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Updated: T-Ball coach put out $25 hit on disabled kid


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Updated: Sep. 11, 2006, 7:02 PM ET

T-ball coach to stand trial for $25 offer to bean player

Associated Press


PITTSBURGH -- A T-ball coach accused of offering an 8-year-old boy $25 to bean a disabled teammate is unlikely to receive a fair trial because of intense media coverage, the man's lawyer said.


Mark R. Downs Jr., 29, of Dunbar, was scheduled to go on trial Tuesday in Fayette County on a string of charges, including solicitation, corruption of minors and reckless endangerment. He refused a plea agreement in December.


The charges against Downs drew the attention of media outlets around the world. Many columnists expressed disgust at what they considered adult corruption of a child's sport.


"We feel he's been persecuted by the media," defense attorney Thomas Shaffer said. "[The case] was on from the nightly news in Japan to every syndicated network broadcast across the country."


Prosecutors have argued that Downs did not want Harry Bowers Jr., then 9, to play in a June 2005 T-ball playoff game because the boy wasn't as good as his teammates. Bowers has autism and mild mental retardation.


Keith Reese, 8 at the time, testified at a preliminary hearing that he hit Bowers with baseballs first in the groin and later in the ear. Reese said he did it because Downs offered him $25 to make sure Bowers wouldn't be able to play.


League rules require each player to play at least three innings.


Prosecutors did not return several phone calls from The Associated Press seeking comment on the start of the trial.


Shaffer said Downs had joked at another game about paying players to hit an umpire with a ball. His words were later taken out of context and used against him by Reese, Shaffer said.


Bowers was hit because he misplayed balls while warming up with Reese, Shaffer said.


"[bowers] was terrible. ... It's not like he got blinded-sided," Shaffer said. "He put his glove up, he missed it and it went off his glove and hit him."


The Falcons, the team Downs coached, are part of the R.W. Clark Youth Baseball League. Bowers was hurt before a game in North Union Township, about 40 miles southeast of Pittsburgh.


League officials have said they investigated the matter and could not confirm whether Downs had done anything wrong. But they said he wouldn't be allowed to coach again if he were convicted of criminal charges.


"He didn't ask to return, which was a good thing," said Eric Forsythe, president of the league. "I'm just curious to see what comes out in trial."


Copyright 2006 by The Associated Press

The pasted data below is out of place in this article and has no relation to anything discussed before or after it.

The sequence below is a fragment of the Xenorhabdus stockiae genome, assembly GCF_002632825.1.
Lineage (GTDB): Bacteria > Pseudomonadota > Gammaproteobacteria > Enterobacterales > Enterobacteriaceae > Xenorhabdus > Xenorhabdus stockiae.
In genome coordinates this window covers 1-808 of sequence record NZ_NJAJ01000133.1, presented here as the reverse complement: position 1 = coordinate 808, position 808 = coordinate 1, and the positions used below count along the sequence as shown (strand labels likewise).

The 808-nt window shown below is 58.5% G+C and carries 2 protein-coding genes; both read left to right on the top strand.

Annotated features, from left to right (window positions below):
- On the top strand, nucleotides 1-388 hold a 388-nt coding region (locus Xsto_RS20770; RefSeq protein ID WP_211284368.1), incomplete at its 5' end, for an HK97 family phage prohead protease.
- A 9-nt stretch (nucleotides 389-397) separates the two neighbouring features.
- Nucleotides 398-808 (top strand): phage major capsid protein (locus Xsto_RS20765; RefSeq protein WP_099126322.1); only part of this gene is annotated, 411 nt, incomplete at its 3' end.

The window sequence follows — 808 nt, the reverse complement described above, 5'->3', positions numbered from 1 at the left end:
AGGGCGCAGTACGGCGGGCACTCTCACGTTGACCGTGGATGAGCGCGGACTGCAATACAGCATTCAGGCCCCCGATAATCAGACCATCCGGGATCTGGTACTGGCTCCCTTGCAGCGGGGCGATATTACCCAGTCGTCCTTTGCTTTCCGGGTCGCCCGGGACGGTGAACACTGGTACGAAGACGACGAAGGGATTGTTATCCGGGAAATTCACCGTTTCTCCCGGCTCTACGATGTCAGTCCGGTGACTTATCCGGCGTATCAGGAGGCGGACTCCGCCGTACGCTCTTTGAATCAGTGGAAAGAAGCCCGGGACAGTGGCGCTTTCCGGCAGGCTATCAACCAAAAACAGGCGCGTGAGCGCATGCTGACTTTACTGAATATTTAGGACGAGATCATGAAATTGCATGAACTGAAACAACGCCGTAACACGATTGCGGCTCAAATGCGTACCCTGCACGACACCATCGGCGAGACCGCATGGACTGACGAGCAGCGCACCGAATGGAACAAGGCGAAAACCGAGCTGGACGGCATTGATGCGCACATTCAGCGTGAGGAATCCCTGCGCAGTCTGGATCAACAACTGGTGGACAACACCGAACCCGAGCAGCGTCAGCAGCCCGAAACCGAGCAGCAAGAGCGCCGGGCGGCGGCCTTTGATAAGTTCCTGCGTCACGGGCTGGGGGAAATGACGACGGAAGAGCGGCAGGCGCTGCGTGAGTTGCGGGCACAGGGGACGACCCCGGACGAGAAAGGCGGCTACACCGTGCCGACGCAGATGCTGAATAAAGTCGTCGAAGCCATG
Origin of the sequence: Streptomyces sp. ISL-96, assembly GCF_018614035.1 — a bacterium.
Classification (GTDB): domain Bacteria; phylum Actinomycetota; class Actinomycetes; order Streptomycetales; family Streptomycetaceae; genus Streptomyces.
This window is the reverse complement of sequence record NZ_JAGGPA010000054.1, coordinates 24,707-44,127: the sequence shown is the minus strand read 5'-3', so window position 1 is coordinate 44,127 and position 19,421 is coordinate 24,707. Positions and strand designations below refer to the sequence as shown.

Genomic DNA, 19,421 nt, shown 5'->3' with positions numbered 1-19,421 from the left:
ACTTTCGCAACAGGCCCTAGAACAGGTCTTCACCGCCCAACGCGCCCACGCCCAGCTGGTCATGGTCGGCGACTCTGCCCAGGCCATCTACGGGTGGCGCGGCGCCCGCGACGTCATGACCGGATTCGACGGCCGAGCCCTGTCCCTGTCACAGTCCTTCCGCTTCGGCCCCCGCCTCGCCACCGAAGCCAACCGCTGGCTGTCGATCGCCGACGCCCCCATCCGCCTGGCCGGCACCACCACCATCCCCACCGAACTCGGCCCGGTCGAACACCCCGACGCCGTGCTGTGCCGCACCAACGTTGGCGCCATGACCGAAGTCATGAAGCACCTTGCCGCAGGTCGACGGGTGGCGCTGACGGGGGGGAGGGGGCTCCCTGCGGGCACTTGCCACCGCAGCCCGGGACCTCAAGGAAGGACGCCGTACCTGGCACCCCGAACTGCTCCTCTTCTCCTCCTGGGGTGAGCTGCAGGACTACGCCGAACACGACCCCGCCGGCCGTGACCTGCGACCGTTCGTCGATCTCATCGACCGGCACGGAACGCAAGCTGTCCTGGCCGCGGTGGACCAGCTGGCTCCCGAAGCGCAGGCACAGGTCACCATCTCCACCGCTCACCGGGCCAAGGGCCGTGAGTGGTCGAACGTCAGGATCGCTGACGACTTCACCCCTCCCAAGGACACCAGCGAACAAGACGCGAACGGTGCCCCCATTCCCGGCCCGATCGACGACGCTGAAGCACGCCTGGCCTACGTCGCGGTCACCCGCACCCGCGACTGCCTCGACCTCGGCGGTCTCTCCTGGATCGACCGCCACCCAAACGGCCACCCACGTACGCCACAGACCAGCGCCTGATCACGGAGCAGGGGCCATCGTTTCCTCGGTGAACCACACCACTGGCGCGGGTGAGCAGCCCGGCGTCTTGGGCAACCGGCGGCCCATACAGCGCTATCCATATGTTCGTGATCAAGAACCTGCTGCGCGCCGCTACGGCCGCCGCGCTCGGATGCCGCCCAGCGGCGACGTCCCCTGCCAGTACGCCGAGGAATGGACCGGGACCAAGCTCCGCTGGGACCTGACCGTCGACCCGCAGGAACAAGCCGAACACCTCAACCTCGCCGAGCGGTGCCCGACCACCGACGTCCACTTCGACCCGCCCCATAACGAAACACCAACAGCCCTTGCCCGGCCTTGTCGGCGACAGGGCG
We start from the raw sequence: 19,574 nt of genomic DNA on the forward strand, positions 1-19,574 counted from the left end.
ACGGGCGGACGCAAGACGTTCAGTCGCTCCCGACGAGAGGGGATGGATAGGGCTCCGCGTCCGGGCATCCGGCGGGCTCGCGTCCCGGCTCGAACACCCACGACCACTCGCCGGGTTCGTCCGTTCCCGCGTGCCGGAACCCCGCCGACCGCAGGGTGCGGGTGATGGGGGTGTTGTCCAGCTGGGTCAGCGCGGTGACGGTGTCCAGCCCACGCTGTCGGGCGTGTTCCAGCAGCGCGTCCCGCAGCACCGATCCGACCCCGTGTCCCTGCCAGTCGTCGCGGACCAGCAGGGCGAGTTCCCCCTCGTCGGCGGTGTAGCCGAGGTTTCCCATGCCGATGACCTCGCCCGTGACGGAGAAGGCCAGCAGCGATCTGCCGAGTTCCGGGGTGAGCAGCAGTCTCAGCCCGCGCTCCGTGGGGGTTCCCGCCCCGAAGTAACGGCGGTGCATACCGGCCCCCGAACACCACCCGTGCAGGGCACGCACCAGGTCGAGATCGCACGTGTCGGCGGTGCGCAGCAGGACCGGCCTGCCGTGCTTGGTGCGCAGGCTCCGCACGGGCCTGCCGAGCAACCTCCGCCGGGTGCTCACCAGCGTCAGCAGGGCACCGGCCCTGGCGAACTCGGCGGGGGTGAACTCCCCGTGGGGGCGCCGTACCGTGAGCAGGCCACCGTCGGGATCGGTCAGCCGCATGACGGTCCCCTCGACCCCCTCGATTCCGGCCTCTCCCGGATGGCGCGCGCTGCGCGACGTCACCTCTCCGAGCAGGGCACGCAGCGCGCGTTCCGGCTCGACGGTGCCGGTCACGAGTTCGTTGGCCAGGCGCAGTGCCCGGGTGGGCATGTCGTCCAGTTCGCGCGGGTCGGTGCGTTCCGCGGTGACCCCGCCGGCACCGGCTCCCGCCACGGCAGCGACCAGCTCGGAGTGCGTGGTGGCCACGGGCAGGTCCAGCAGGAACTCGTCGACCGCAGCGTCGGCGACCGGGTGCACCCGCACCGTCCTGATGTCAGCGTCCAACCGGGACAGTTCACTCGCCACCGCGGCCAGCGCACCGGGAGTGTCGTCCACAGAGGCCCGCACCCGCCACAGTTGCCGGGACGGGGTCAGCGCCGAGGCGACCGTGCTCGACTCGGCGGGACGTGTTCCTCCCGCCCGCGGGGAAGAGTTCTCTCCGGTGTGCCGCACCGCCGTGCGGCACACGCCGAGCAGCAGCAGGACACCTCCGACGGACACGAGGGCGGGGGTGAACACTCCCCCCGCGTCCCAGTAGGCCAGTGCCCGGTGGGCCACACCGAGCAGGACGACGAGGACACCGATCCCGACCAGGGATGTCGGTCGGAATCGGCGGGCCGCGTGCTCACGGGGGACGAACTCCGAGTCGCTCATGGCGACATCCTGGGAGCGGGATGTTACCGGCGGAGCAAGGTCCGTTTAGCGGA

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Two things:


1) How do you get beaned in a T-BALL game?


2) If he did get beaned, it wouldn't be by anything more than a whopping 23mph fastball.


3) This gets chalked up under the "moments you laugh at, but other people think you're sick" section.


4) If it was my kid, I would have kicked the coaches ass.


Okay, so that was four things, not two.

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  • 4 weeks later...

A youth baseball coach accused of offering an 8-year-old money to bean an autistic teammate so he couldn't play was sentenced Thursday to one to six years in prison.


Fayette County Judge Ralph Warman sentenced Mark R. Downs Jr., 29, of Dunbar, Pa., to consecutive six- to 36-month sentences for corruption of minors and criminal solicitation to commit simple assault. A jury convicted Downs in September.


Warman revoked Downs' bond and sent him to prison.


Downs didn't speak at the sentencing but told reporters, "I didn't do nothing," as he was led out of the courtroom.


His attorney, Thomas Shaffer, said Downs was upset and looked forward to appealing the verdict. Downs was ordered Thursday to undergo a mental health evaluation and barred from coaching any youth league sport while on parole.


Authorities said Downs offered to pay one of his players $25 to hit Harry Bowers, a mildly autistic teammate, with a ball while warming up before a June 2005 playoff game. Prosecutors said Downs wanted the 9-year-old out of the game, because the boy didn't play as well as his teammates.


Player Keith Reese Jr. said he purposely threw a ball that hit Bowers in the groin and another that hit Bowers in the ear, on Downs' instructions. Downs denied offering to pay Reese to hurt Bowers.


"These acts are extremely outrageous and extremely reprehensible since the defendant was involved in the coaching of a youth league," Warman said.


Bowers' mother, Jennifer Bowers, said Thursday that since her son was hit, she has struggled to get him to try new activities. She said the boy fears that he would get hurt again.


Downs was acquitted on a more serious charge of criminal solicitation to commit aggravated assault. Jurors deadlocked on a charge of reckless endangerment. The judge declared a mistrial on the endangerment charge, and prosecutors said they wouldn't retry him.


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